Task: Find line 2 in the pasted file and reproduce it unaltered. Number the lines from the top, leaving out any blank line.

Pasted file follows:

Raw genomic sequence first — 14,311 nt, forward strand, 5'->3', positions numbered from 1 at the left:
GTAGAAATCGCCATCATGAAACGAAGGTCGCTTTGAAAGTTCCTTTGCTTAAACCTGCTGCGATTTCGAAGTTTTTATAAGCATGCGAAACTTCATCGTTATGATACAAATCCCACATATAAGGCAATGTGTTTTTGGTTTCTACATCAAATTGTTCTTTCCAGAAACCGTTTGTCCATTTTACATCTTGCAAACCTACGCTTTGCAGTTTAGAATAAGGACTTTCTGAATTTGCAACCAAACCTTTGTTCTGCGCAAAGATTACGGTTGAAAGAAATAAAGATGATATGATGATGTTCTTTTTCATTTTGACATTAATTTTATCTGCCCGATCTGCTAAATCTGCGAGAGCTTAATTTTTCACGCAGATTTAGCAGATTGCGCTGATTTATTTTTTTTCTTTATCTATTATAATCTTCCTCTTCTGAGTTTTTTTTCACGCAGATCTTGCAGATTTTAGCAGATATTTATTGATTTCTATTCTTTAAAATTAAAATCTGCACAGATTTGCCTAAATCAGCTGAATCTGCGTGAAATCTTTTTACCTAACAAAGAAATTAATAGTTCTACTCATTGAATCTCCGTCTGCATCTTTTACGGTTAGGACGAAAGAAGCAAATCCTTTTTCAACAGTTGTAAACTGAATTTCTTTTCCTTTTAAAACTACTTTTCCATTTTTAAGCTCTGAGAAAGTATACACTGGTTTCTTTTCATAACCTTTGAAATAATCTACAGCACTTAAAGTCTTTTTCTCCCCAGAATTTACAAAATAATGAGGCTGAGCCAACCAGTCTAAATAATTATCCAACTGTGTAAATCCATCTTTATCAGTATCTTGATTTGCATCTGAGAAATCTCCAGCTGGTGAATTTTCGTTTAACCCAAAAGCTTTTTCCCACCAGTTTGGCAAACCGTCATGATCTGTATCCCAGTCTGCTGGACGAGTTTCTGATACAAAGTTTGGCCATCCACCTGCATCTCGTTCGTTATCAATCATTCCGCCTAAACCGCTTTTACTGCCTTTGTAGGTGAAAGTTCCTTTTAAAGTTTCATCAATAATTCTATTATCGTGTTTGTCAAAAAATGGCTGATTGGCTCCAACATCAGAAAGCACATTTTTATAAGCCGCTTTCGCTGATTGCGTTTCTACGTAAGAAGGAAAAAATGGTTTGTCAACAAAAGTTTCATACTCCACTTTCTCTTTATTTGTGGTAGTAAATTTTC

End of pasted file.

GTAGAAATCGCCATCATGAAACGAAGGTCGCTTTGAAAGTTCCTTTGCTTAAACCTGCTGCGATTTCGAAGTTTTTATAAGCATGCGAAACTTCATCGTTATGATACAAATCCCACATATAAGGCAATGTGTTTTTGGTTTCTACATCAAATTGTTCTTTCCAGAAACCGTTTGTCCATTTTACATCTTGCAAACCTACGCTTTGCAGTTTAGAATAAGGACTTTCTGAATTTGCAACCAAACCTTTGTTCTGCGCAAAGATTACGGTTGAAAGAAATAAAGATGATATGATGATGTTCTTTTTCATTTTGACATTAATTTTATCTGCCCGATCTGCTAAATCTGCGAGAGCTTAATTTTTCACGCAGATTTAGCAGATTGCGCTGATTTATTTTTTTTCTTTATCTATTATAATCTTCCTCTTCTGAGTTTTTTTTCACGCAGATCTTGCAGATTTTAGCAGATATTTATTGATTTCTATTCTTTAAAATTAAAATCTGCACAGATTTGCCTAAATCAGCTGAATCTGCGTGAAATCTTTTTACCTAACAAAGAAATTAATAGTTCTACTCATTGAATCTCCGTCTGCATCTTTTACGGTTAGGACGAAAGAAGCAAATCCTTTTTCAACAGTTGTAAACTGAATTTCTTTTCCTTTTAAAACTACTTTTCCATTTTTAAGCTCTGAGAAAGTATACACTGGTTTCTTTTCATAACCTTTGAAATAATCTACAGCACTTAAAGTCTTTTTCTCCCCAGAATTTACAAAATAATGAGGCTGAGCCAACCAGTCTAAATAATTATCCAACTGTGTAAATCCATCTTTATCAGTATCTTGATTTGCATCTGAGAAATCTCCAGCTGGTGAATTTTCGTTTAACCCAAAAGCTTTTTCCCACCAGTTTGGCAAACCGTCATGATCTGTATCCCAGTCTGCTGGACGAGTTTCTGATACAAAGTTTGGCCATCCACCTGCATCTCGTTCGTTATCAATCATTCCGCCTAAACCGCTTTTACTGCCTTTGTAGGTGAAAGTTCCTTTTAAAGTTTCATCAATAATTCTATTATCGTGTTTGTCAAAAAATGGCTGATTGGCTCCAACATCAGAAAGCACATTTTTATAAGCCGCTTTCGCTGATTGCGTTTCTACGTAAGAAGGAAAAAATGGTTTGTCAACAAAAGTTTCATACTCCACTTTCTCTTTATTTGTGGTAGTAAATTTTC